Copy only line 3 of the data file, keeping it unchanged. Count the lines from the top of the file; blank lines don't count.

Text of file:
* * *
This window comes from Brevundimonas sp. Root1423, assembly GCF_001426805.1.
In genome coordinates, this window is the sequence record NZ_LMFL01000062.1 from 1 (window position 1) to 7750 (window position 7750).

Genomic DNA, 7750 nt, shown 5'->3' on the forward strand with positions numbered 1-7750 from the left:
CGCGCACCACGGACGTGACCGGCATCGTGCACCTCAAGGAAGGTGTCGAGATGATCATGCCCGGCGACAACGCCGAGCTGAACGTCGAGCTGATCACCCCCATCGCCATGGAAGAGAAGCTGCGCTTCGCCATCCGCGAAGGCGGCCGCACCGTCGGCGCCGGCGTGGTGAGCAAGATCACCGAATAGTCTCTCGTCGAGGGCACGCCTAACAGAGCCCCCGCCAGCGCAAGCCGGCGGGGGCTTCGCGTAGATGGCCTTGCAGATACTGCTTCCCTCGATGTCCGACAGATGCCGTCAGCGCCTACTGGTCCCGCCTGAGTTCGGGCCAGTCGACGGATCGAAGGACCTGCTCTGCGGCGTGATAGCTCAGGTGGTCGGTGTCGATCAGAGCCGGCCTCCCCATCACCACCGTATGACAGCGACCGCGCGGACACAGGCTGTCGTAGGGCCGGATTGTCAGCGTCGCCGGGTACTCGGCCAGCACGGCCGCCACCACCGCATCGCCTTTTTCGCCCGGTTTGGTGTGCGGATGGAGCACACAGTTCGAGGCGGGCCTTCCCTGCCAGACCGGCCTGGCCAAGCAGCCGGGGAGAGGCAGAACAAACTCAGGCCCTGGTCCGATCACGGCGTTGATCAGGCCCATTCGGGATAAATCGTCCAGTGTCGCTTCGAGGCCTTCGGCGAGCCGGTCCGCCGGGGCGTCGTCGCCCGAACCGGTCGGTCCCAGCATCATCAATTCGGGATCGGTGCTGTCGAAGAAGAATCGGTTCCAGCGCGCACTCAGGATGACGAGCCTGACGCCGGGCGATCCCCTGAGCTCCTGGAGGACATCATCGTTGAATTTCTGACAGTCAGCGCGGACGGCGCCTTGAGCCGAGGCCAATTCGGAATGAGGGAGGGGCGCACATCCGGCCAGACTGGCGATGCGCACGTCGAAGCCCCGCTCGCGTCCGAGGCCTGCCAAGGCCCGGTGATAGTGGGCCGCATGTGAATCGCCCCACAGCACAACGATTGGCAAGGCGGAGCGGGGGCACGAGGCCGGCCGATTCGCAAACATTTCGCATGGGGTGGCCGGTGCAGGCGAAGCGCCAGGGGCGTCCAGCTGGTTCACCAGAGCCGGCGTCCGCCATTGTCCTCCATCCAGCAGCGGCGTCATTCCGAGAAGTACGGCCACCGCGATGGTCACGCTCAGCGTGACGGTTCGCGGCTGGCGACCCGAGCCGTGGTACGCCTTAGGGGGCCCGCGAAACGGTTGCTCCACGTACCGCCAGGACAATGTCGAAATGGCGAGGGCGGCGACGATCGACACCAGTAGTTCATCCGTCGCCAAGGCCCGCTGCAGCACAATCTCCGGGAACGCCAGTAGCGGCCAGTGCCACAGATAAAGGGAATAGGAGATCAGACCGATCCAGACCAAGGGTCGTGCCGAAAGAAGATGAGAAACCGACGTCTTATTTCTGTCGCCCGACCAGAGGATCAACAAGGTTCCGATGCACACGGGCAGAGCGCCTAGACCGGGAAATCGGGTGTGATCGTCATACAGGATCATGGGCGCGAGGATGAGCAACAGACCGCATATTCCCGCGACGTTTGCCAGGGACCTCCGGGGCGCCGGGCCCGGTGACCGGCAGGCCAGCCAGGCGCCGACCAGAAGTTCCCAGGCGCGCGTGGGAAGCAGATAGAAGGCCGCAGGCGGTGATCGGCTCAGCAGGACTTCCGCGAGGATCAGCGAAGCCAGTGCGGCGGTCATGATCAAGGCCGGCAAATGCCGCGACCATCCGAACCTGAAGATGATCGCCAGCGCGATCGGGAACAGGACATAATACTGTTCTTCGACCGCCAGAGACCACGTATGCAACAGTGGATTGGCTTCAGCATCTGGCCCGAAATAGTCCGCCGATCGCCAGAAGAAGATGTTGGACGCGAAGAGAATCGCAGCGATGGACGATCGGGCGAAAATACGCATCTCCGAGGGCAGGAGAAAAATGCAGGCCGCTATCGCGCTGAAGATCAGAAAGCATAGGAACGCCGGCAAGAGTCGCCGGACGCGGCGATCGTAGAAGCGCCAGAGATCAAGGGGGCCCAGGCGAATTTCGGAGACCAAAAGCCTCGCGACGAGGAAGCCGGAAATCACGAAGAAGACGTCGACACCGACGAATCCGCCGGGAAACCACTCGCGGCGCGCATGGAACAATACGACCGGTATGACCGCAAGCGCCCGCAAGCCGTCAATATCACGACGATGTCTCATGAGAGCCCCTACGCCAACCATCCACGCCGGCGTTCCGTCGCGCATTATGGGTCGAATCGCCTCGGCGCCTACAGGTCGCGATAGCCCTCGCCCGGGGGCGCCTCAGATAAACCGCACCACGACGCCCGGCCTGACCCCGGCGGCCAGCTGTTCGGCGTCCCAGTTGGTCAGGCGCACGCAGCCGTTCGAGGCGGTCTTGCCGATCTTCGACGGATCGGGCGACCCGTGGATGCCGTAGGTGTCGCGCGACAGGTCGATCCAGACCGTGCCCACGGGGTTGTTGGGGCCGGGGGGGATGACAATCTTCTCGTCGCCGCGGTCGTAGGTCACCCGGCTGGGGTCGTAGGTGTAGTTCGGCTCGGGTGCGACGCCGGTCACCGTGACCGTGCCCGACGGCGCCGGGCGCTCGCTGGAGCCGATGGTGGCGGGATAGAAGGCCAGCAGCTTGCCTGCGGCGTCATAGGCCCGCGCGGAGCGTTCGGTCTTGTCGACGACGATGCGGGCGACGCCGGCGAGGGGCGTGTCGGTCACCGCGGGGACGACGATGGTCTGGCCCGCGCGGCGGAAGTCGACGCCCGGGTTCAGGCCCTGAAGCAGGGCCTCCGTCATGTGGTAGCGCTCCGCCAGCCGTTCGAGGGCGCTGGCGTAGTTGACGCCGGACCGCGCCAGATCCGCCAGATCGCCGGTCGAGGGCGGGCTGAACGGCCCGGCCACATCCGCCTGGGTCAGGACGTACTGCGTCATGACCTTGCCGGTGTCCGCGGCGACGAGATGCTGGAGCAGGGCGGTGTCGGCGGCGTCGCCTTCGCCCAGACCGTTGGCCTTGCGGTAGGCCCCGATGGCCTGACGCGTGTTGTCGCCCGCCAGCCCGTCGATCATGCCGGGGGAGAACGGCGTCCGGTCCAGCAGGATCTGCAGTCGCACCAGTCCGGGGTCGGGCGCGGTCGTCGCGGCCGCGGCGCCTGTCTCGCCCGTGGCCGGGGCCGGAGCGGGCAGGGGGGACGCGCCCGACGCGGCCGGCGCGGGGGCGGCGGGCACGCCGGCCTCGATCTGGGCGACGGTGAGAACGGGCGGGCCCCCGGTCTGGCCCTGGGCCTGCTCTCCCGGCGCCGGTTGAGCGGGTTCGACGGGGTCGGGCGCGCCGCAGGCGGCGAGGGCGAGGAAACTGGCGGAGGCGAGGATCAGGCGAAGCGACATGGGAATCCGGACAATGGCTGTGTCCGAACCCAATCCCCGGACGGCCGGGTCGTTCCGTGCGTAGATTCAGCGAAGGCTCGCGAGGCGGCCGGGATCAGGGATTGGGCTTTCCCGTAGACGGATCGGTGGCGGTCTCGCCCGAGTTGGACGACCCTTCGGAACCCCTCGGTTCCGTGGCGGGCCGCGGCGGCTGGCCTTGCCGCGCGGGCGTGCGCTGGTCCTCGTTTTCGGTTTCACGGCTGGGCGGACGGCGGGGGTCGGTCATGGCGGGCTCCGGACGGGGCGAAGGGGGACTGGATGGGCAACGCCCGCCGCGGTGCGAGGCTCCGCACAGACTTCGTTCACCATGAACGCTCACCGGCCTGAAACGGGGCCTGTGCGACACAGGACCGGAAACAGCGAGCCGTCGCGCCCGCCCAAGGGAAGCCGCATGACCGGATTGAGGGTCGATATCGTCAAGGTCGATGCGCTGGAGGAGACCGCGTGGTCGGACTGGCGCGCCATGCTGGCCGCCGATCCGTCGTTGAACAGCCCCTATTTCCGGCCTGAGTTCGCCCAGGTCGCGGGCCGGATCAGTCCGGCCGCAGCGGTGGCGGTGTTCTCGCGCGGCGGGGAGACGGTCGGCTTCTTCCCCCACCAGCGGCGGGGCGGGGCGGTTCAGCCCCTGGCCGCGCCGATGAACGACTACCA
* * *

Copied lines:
Genomic DNA, 7750 nt, shown 5'->3' on the forward strand with positions numbered 1-7750 from the left: